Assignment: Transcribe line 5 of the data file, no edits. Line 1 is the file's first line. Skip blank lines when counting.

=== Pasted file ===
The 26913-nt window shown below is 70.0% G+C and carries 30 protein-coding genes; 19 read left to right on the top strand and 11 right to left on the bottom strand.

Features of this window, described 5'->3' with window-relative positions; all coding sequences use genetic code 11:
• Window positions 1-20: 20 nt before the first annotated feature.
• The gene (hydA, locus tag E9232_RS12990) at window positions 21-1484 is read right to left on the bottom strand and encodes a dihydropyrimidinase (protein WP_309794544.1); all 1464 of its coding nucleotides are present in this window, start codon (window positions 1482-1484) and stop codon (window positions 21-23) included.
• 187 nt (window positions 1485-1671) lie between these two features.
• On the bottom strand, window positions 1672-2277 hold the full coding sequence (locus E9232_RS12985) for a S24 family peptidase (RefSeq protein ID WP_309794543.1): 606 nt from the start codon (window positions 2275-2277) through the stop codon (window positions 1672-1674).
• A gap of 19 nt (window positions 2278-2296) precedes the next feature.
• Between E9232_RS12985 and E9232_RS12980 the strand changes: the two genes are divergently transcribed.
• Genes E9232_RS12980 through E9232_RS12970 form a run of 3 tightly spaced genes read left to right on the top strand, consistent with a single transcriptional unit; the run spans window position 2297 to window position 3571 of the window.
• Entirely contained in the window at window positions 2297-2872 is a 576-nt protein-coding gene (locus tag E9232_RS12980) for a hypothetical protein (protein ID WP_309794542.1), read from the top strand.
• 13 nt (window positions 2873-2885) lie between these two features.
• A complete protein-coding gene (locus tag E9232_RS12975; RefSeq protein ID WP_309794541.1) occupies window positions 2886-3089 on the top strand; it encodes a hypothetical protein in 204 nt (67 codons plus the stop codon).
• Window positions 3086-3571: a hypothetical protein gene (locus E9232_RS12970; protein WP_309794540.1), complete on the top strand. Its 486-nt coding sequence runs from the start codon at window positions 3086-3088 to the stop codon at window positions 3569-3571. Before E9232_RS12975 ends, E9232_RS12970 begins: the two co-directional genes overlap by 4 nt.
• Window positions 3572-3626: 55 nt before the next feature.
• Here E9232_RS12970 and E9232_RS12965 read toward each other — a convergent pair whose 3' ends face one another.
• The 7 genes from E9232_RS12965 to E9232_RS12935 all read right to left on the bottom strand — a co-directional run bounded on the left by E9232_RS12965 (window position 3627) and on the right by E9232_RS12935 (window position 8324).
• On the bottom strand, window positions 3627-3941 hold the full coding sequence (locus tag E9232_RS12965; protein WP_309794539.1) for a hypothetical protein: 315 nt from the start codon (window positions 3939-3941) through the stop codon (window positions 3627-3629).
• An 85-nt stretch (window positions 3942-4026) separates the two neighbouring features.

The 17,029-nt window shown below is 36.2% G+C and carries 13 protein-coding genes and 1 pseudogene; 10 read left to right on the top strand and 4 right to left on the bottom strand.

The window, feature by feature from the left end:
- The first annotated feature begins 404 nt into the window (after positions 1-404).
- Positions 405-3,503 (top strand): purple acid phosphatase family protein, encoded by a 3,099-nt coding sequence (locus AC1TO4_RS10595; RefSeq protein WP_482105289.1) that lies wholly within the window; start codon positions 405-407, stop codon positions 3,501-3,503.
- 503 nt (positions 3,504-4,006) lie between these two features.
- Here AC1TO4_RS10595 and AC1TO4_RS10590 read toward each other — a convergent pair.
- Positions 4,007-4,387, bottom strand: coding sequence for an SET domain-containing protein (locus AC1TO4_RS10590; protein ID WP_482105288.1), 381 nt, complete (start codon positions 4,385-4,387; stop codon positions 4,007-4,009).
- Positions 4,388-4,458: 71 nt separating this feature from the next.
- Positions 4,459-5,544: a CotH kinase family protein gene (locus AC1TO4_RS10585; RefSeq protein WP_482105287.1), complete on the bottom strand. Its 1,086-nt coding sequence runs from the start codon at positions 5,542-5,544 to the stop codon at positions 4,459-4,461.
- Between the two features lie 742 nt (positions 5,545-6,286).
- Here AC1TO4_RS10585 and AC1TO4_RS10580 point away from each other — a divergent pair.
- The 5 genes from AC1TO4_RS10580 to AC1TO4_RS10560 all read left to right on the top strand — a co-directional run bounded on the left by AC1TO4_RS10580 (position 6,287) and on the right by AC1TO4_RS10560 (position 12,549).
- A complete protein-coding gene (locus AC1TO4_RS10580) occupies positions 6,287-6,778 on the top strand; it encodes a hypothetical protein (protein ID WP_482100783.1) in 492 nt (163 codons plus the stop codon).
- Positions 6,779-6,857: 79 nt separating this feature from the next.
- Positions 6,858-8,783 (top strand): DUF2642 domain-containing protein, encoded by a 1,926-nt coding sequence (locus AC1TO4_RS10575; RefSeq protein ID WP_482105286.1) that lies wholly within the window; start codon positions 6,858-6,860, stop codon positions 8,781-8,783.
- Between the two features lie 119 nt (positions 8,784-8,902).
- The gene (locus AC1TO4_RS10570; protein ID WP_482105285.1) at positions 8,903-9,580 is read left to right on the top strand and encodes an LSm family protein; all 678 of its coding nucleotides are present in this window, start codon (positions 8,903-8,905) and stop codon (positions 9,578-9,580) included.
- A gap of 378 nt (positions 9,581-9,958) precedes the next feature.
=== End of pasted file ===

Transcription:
• 187 nt (window positions 1485-1671) lie between these two features.